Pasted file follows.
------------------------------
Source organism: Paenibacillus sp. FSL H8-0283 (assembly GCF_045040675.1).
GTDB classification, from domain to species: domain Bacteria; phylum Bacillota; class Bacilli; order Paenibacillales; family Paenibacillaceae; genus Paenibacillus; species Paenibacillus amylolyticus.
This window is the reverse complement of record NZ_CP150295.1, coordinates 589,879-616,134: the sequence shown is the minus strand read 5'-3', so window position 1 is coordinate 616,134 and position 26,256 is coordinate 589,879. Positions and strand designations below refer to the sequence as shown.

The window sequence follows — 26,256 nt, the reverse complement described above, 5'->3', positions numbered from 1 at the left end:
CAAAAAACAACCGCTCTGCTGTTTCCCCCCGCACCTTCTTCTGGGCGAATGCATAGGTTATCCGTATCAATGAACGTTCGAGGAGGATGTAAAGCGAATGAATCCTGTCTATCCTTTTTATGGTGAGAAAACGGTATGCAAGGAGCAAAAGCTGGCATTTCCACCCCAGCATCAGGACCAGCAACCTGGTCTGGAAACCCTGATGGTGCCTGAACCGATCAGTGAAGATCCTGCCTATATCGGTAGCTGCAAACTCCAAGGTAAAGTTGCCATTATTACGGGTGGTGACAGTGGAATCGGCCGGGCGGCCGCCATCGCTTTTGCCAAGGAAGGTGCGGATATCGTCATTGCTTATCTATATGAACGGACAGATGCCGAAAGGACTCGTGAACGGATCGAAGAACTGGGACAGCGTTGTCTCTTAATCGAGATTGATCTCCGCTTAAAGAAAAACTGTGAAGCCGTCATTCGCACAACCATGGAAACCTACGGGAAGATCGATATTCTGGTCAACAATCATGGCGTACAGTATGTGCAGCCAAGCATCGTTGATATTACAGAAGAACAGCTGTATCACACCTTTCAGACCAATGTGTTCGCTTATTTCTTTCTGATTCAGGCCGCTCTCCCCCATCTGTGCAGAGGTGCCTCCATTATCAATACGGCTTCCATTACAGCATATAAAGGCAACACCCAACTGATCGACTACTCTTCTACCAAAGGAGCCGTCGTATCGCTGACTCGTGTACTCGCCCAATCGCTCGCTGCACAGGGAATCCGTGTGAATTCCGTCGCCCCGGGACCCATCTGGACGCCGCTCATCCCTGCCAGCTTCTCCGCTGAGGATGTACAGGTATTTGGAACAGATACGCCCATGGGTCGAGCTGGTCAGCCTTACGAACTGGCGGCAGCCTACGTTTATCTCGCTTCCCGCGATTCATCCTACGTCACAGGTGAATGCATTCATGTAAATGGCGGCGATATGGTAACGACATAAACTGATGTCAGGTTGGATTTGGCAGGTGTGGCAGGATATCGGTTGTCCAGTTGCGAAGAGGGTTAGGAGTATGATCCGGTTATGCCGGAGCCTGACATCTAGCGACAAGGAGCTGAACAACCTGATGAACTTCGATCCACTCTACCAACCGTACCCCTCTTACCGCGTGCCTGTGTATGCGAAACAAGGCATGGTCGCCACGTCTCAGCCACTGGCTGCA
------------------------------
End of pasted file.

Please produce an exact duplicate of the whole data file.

Source organism: Paenibacillus sp. FSL H8-0283 (assembly GCF_045040675.1).
GTDB classification, from domain to species: domain Bacteria; phylum Bacillota; class Bacilli; order Paenibacillales; family Paenibacillaceae; genus Paenibacillus; species Paenibacillus amylolyticus.
This window is the reverse complement of record NZ_CP150295.1, coordinates 589,879-616,134: the sequence shown is the minus strand read 5'-3', so window position 1 is coordinate 616,134 and position 26,256 is coordinate 589,879. Positions and strand designations below refer to the sequence as shown.

The window sequence follows — 26,256 nt, the reverse complement described above, 5'->3', positions numbered from 1 at the left end:
CAAAAAACAACCGCTCTGCTGTTTCCCCCCGCACCTTCTTCTGGGCGAATGCATAGGTTATCCGTATCAATGAACGTTCGAGGAGGATGTAAAGCGAATGAATCCTGTCTATCCTTTTTATGGTGAGAAAACGGTATGCAAGGAGCAAAAGCTGGCATTTCCACCCCAGCATCAGGACCAGCAACCTGGTCTGGAAACCCTGATGGTGCCTGAACCGATCAGTGAAGATCCTGCCTATATCGGTAGCTGCAAACTCCAAGGTAAAGTTGCCATTATTACGGGTGGTGACAGTGGAATCGGCCGGGCGGCCGCCATCGCTTTTGCCAAGGAAGGTGCGGATATCGTCATTGCTTATCTATATGAACGGACAGATGCCGAAAGGACTCGTGAACGGATCGAAGAACTGGGACAGCGTTGTCTCTTAATCGAGATTGATCTCCGCTTAAAGAAAAACTGTGAAGCCGTCATTCGCACAACCATGGAAACCTACGGGAAGATCGATATTCTGGTCAACAATCATGGCGTACAGTATGTGCAGCCAAGCATCGTTGATATTACAGAAGAACAGCTGTATCACACCTTTCAGACCAATGTGTTCGCTTATTTCTTTCTGATTCAGGCCGCTCTCCCCCATCTGTGCAGAGGTGCCTCCATTATCAATACGGCTTCCATTACAGCATATAAAGGCAACACCCAACTGATCGACTACTCTTCTACCAAAGGAGCCGTCGTATCGCTGACTCGTGTACTCGCCCAATCGCTCGCTGCACAGGGAATCCGTGTGAATTCCGTCGCCCCGGGACCCATCTGGACGCCGCTCATCCCTGCCAGCTTCTCCGCTGAGGATGTACAGGTATTTGGAACAGATACGCCCATGGGTCGAGCTGGTCAGCCTTACGAACTGGCGGCAGCCTACGTTTATCTCGCTTCCCGCGATTCATCCTACGTCACAGGTGAATGCATTCATGTAAATGGCGGCGATATGGTAACGACATAAACTGATGTCAGGTTGGATTTGGCAGGTGTGGCAGGATATCGGTTGTCCAGTTGCGAAGAGGGTTAGGAGTATGATCCGGTTATGCCGGAGCCTGACATCTAGCGACAAGGAGCTGAACAACCTGATGAACTTCGATCCACTCTACCAACCGTACCCCTCTTACCGCGTGCCTGTGTATGCGAAACAAGGCATGGTCGCCACGTCTCAGCCACTGGCTGCA